“The State of Civil Defence” Last weekend’s air exercises and practice blackouts in the South and Midlands show that the knockout blow is oversold, but also that ARP precautions are inadequate and that it is all the fault of government.  We need legislation.

“The Paradox of Prices” Under the armaments stimulus, British employment and industrial production has hit new records. However, while the recession of 1937—8 brought a downward movement in wholesale prices and with them the cost of living, so far the vigorous expansion of 1939 has brought no rise in prices.  What is going on? Well, the 1935 Census of Production showed that the total value of British imports was £701 millions, while the value of industrial output of firms employing more than 10 people was £1,576 and that of agriculture 206 millions. These are certainly facts! They do not really explain the lack of inflation, however. The paper goes on. The size of Britain’s purchases abroad means that changes in prices abroad have a profound effect on price levels. When food prices fall, British consumers go on a buying spree, etc.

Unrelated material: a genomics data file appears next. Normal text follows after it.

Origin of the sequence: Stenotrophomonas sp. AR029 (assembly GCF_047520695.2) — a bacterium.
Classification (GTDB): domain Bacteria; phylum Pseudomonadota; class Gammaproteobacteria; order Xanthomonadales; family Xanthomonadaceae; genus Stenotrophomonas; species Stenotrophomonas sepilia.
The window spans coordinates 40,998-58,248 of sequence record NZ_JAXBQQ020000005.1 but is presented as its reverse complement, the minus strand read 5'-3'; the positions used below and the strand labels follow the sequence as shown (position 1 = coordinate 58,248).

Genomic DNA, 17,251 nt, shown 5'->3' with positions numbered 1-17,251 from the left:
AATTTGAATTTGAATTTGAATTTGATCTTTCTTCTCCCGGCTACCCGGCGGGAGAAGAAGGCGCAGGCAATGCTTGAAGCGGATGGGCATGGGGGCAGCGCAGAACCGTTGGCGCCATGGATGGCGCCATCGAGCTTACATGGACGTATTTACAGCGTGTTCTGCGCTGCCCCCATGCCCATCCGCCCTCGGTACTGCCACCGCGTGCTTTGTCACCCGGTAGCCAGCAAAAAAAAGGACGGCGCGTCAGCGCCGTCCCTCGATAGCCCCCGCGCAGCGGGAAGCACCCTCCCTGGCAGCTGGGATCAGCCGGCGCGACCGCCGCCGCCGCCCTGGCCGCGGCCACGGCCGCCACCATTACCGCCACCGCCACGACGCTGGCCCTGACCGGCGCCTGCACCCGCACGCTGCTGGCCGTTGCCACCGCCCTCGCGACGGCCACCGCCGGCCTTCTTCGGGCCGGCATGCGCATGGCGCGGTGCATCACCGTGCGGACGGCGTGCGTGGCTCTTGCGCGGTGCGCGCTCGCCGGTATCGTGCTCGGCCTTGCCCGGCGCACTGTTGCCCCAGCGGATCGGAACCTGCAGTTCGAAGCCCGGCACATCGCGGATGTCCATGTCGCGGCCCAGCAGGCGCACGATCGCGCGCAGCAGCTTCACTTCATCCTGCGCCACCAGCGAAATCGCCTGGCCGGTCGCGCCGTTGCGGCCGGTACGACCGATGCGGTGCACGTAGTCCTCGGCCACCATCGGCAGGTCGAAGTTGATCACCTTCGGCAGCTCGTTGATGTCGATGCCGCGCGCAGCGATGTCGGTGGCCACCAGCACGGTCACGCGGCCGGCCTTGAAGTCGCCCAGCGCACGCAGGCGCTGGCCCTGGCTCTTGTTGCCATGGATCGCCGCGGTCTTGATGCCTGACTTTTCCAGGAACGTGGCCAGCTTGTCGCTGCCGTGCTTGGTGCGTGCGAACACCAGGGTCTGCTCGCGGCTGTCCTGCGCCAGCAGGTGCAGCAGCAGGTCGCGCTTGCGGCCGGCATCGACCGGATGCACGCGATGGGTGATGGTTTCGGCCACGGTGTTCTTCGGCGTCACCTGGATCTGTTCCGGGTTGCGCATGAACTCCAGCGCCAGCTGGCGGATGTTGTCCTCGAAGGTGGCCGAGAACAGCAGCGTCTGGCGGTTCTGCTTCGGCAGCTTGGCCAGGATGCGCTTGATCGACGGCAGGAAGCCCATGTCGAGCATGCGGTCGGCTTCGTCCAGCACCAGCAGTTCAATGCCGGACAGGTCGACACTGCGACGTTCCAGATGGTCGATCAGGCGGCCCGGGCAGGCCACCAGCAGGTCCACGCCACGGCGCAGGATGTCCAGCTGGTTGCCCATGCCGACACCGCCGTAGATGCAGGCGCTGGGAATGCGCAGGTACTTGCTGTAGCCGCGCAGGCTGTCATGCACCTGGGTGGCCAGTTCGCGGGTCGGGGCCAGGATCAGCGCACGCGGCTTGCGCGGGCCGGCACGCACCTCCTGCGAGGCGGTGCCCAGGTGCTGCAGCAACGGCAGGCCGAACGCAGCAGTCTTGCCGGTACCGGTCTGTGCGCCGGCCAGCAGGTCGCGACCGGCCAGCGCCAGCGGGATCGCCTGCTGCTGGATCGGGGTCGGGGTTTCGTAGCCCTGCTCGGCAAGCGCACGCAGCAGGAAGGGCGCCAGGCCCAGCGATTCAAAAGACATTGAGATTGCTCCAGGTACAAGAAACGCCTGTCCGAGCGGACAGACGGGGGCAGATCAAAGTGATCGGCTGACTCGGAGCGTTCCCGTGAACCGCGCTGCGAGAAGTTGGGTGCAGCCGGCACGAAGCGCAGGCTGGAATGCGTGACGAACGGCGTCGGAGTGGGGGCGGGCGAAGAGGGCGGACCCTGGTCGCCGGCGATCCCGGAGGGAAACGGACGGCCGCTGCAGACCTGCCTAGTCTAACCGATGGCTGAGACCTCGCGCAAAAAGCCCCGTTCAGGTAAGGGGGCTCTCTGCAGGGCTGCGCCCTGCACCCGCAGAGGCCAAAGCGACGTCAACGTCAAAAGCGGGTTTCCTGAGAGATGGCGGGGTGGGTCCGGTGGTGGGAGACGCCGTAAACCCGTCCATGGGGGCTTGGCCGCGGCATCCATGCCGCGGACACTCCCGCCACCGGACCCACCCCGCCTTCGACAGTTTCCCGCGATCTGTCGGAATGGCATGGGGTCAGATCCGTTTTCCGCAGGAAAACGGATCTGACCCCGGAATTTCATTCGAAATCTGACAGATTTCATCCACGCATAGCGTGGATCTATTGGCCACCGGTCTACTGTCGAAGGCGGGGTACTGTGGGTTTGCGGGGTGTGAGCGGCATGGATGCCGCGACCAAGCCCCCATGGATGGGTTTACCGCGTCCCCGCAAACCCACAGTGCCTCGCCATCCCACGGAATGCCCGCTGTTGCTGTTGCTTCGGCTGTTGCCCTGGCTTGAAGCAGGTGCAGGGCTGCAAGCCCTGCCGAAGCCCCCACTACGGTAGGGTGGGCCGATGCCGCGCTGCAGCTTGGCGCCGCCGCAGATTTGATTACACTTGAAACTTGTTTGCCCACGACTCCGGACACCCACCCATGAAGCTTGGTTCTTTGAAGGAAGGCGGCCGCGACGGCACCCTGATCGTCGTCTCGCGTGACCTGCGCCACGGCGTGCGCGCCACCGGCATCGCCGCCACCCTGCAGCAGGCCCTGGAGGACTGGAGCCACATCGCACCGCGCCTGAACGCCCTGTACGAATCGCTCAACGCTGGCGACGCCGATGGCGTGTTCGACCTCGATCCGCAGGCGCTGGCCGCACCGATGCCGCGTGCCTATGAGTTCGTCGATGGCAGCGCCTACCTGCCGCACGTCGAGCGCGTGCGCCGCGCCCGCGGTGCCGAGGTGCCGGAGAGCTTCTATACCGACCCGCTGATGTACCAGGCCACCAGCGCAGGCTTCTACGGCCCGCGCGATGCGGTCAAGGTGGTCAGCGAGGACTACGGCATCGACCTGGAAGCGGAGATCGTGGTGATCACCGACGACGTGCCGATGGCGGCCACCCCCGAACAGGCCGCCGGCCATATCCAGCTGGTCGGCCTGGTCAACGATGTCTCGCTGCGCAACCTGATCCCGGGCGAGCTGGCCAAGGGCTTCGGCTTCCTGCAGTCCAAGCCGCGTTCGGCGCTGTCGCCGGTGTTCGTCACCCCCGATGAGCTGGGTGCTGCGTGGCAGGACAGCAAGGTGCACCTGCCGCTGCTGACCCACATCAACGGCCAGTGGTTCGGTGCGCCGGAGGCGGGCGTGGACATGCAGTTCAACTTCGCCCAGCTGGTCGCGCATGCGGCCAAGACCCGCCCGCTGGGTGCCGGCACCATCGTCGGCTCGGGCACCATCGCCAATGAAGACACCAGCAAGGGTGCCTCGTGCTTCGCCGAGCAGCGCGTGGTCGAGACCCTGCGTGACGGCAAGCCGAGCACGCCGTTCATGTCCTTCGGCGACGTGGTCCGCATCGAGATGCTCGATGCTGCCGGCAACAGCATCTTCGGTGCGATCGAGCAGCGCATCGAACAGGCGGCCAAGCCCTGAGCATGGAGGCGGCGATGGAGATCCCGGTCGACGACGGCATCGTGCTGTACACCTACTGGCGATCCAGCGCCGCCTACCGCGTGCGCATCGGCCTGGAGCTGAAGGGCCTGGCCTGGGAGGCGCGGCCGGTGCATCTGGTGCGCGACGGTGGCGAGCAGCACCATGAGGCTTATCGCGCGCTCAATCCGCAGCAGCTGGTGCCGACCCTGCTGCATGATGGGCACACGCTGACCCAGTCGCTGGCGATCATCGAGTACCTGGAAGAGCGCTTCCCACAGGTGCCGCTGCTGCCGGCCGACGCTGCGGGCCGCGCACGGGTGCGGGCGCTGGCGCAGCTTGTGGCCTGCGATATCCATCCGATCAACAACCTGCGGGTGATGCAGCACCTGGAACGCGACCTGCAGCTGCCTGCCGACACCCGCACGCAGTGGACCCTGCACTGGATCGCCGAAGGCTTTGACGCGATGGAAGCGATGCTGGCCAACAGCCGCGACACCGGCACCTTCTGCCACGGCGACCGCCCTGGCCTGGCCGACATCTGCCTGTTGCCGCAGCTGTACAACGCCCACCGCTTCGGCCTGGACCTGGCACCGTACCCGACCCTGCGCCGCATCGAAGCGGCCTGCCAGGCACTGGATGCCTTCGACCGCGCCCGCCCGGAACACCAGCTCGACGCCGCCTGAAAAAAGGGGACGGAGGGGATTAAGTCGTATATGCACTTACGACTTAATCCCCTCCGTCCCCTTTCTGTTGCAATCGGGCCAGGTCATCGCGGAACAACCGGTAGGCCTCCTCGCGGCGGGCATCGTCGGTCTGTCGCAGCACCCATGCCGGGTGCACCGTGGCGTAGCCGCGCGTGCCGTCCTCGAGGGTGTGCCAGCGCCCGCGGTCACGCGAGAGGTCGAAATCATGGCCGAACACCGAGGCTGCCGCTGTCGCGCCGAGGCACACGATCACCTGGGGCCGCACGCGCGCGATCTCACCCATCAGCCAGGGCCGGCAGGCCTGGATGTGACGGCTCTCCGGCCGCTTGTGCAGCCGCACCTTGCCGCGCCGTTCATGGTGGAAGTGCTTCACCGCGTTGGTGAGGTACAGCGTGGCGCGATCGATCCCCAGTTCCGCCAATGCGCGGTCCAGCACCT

So, finally, the paper's explanation: the price of industrial primary products is held back by the American recession, that of foodstuffs by heavy wheat crops; and of stocks by the American recession. Therefore, there is no inflation. But, wait, there is more. British wage demands are moderate because wages have not fallen from the peaks attained in the last boom, while the cost of living has fallen. From this one would conclude that the boom goes on with no sign of inflation, and no need for action. Yet, the paper concludes, all will change soon unless the Govt acts to reduce duties on imports and curtail consumer demand with taxes. If this autumn sees demands for higher wages in Britain and an American recovery, we will see (finally) inflation. 

And not a moment too soon! As fearful as the world has become, I cannot help a smirk. When one predicts something every week, the reader begins to suspect that what is predicted is not feared, but longed for, a divine scourge falling upon cherry red backsides. Ah, never mind, then, Reggie.